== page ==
Following the advice of a musician friend, she moved to Tokyo in At the time the city was bustling with occupation troops. The camps housing military personnel had various nightly entertainment, and there was plenty of work for anyone who could play a musical instrument. Akiyoshi threw herself into this strange and exciting world.
The city was full of dancehalls—some for Japanese, some for the Americans—so there was a huge demand for musicians. Most of the Japanese players had previously been in military bands.
Although performing regularly, Akiyoshi was not satisfied with this kind of work. Looking for a different sound, she immersed herself in the latest records from the United States, and in this way honed her ear for authentic jazz performance. The music scene in Japan at the time was dominated by dance-oriented styles like swing. VB: In one of your interviews, you named architects who influenced you most. One was Togo Murano . What was it that attracted you to his work, since his architecture did not have a particular distinctive character, right? He was responsive to the context in a very specific way.
His architecture is traditional, but he would always transform it in some interesting ways to make the work his own and contemporary. He walked right on the edge between a fantasy and reality.
His work is vernacular and contemporary at the same time; he conceptualized his ways to put old right against new in a very subtle and fresh manner. He has done large projects: a train station, department stores, theaters, and hotels all over Japan, and particularly a well-known Miyako Hotel in Kyoto.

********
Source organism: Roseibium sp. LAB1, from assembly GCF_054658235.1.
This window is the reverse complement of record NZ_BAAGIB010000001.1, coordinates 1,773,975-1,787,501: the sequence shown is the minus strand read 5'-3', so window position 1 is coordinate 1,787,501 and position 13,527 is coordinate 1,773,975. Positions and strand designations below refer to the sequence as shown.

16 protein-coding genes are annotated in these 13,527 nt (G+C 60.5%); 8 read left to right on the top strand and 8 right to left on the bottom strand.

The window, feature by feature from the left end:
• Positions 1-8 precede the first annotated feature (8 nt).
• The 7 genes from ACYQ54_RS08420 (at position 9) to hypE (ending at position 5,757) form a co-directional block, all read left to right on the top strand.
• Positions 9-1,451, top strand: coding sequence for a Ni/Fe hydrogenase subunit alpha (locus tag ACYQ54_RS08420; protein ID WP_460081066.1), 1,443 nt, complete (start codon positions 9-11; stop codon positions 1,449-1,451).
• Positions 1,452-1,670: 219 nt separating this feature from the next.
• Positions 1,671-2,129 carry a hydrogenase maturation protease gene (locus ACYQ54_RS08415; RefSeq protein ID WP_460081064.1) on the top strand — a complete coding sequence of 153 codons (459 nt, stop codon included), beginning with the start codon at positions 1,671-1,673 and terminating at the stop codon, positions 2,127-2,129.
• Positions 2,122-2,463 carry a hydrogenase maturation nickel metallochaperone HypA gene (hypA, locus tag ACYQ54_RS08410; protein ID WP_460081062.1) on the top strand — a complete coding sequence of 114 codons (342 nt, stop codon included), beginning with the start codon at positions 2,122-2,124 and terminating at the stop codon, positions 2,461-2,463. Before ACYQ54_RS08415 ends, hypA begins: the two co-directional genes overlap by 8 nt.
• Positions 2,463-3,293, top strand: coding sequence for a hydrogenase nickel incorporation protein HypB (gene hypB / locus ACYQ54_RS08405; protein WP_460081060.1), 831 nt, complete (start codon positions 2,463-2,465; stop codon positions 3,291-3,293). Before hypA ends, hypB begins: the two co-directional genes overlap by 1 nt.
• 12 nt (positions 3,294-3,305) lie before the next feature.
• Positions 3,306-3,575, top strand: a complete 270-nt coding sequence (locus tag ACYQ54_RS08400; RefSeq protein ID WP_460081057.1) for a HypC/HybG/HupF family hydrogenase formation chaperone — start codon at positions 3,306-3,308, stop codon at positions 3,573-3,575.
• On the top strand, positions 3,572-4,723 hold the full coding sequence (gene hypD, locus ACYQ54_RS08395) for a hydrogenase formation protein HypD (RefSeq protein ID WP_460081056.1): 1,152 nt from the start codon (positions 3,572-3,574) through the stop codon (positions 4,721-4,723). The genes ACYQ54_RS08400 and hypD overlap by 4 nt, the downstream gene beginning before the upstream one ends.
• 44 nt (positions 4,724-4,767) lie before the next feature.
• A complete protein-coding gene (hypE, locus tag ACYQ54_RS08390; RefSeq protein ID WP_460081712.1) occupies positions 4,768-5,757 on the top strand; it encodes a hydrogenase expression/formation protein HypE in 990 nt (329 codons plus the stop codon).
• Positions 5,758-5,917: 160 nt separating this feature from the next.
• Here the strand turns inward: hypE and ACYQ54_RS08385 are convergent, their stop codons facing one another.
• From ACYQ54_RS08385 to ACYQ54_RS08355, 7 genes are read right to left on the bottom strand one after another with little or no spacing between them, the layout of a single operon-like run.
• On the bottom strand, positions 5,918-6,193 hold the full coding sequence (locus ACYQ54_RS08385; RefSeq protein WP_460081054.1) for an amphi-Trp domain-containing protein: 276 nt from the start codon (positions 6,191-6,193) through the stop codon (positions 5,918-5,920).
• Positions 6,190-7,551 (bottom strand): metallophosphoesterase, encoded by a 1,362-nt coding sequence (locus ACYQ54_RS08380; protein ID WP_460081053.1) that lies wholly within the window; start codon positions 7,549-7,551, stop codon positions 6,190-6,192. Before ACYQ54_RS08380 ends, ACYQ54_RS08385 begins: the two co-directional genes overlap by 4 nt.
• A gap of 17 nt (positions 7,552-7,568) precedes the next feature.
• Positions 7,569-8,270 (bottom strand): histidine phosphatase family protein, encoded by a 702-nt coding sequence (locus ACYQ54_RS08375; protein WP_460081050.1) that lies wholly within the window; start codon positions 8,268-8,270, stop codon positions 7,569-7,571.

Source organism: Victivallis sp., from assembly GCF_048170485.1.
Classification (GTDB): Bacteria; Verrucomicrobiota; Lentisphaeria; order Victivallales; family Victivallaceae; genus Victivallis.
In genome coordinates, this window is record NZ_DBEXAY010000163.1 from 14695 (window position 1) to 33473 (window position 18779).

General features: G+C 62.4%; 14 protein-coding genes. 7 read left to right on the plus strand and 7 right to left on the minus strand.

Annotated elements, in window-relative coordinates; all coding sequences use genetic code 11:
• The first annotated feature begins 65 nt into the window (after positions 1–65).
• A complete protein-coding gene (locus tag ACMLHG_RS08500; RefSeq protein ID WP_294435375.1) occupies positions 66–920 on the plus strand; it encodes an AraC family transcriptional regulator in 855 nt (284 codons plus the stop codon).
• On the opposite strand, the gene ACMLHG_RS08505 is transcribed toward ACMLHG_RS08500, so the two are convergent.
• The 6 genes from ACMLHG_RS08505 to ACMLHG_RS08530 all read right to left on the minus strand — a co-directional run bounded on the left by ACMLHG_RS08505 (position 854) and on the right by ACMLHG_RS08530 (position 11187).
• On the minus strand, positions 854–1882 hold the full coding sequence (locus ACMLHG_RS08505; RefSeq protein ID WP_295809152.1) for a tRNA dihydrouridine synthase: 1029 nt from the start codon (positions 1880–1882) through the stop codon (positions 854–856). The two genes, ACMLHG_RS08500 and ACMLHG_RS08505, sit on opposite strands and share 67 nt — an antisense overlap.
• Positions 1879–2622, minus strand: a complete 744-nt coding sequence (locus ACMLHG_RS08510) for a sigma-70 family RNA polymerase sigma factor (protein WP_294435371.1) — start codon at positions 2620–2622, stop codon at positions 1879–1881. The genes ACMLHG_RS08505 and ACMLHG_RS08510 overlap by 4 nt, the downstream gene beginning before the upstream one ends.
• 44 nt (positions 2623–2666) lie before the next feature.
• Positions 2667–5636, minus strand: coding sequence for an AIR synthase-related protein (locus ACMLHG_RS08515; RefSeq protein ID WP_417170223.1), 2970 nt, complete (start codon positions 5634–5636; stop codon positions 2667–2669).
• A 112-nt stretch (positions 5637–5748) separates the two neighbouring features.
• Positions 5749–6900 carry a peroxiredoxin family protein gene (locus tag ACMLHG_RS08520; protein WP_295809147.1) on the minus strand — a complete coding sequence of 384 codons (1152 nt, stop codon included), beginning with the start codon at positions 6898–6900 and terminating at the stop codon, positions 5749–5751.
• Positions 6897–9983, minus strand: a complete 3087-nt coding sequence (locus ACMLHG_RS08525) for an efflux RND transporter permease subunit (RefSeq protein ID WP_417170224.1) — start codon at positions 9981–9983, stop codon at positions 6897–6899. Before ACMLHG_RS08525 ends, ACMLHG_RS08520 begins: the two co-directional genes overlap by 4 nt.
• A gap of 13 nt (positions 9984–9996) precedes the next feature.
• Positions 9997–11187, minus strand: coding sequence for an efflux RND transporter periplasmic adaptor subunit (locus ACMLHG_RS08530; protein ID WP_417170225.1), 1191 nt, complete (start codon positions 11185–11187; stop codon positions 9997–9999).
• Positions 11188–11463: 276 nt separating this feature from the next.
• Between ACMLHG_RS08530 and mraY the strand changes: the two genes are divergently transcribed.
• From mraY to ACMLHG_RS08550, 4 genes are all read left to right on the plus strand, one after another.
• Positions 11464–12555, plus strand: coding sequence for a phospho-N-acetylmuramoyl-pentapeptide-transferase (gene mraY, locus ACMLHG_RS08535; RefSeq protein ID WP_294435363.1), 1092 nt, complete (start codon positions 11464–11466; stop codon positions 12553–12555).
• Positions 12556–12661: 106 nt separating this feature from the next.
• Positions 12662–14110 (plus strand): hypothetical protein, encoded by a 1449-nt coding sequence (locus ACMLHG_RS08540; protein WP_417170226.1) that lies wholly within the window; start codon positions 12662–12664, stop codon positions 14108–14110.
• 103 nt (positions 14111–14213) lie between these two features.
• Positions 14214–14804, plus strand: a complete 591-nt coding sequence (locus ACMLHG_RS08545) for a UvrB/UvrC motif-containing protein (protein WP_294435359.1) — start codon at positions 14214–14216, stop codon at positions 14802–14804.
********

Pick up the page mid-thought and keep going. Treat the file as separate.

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I learned about him through my studies as an architect, but I remember going to his buildings as a child. Your architecture seems to be more rooted in American Modernism. Would you agree and how conscious is this for you? TM: I spent my adolescent and student years here, so I think it is only natural to relate to the background in which you grow up.
My background and the background of most of my professors was American and European Modernism. TM: My work is all about the context. Relating the project to the specific site, whether urban or rural, and resolving the materiality of the project is very important to me. Every new building is an invention. Every project starts from zero. We never impose any particular style. But I think there is definitely a common thread in our work, even if a project such as our cultural center for Sinthian in Senegal looks completely different from our house in Ghent, New York.
They are very different but if you x-ray them, there are commonalities in our approach. TM: Clarity for sure. Clarity of expression.
Clarity of a concept. The intention is to make something very simple, which is very difficult to achieve. I like to tackle complex issues by coming up with simple solutions. Could you talk about details in your work? TM: Details is something where concept, program, technology, engineering, tectonic, materiality, all fuse together.
In different projects, we focus on different details. Sometimes a project can be obsessively detailed; sometimes it can be detailed very loosely and informally. There are different ways in how we approach details. The ideas are in the details. Form is a form; it comes and goes, but for me, it is the details that carry ideas and intentions.
VB: So it goes without saying that you never recycle your details from project to project.
TM: Not really. For example, I try to use small steel members spaced at short distances to make an impression as if the building is made of wood. The intention is to make steel buildings appear to be much more delicate than one would expect them to be. I always play with different ideas and how they can affect appearances and perceptions. For example, it may not be apparent, what is structural and what is not.